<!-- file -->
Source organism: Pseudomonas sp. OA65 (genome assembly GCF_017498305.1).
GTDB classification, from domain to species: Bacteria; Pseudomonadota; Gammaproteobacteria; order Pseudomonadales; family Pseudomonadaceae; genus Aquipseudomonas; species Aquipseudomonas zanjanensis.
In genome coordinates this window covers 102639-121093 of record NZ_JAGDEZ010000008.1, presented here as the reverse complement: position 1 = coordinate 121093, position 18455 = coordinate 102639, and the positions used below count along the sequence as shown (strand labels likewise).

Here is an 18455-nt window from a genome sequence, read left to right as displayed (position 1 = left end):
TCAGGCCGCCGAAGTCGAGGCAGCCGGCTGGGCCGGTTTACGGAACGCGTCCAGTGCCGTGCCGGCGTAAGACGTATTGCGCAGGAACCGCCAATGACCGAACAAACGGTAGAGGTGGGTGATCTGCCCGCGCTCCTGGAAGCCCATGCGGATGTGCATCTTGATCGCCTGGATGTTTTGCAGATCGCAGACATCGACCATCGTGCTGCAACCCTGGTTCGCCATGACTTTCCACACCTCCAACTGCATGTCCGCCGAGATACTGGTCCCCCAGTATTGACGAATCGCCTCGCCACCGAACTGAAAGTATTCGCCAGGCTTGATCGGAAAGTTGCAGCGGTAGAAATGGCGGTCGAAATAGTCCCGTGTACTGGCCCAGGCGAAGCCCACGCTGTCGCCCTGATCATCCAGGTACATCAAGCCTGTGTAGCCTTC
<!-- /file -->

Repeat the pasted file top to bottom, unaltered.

Source organism: Pseudomonas sp. OA65 (genome assembly GCF_017498305.1).
GTDB classification, from domain to species: Bacteria; Pseudomonadota; Gammaproteobacteria; order Pseudomonadales; family Pseudomonadaceae; genus Aquipseudomonas; species Aquipseudomonas zanjanensis.
In genome coordinates this window covers 102639-121093 of record NZ_JAGDEZ010000008.1, presented here as the reverse complement: position 1 = coordinate 121093, position 18455 = coordinate 102639, and the positions used below count along the sequence as shown (strand labels likewise).

Here is an 18455-nt window from a genome sequence, read left to right as displayed (position 1 = left end):
TCAGGCCGCCGAAGTCGAGGCAGCCGGCTGGGCCGGTTTACGGAACGCGTCCAGTGCCGTGCCGGCGTAAGACGTATTGCGCAGGAACCGCCAATGACCGAACAAACGGTAGAGGTGGGTGATCTGCCCGCGCTCCTGGAAGCCCATGCGGATGTGCATCTTGATCGCCTGGATGTTTTGCAGATCGCAGACATCGACCATCGTGCTGCAACCCTGGTTCGCCATGACTTTCCACACCTCCAACTGCATGTCCGCCGAGATACTGGTCCCCCAGTATTGACGAATCGCCTCGCCACCGAACTGAAAGTATTCGCCAGGCTTGATCGGAAAGTTGCAGCGGTAGAAATGGCGGTCGAAATAGTCCCGTGTACTGGCCCAGGCGAAGCCCACGCTGTCGCCCTGATCATCCAGGTACATCAAGCCTGTGTAGCCTTC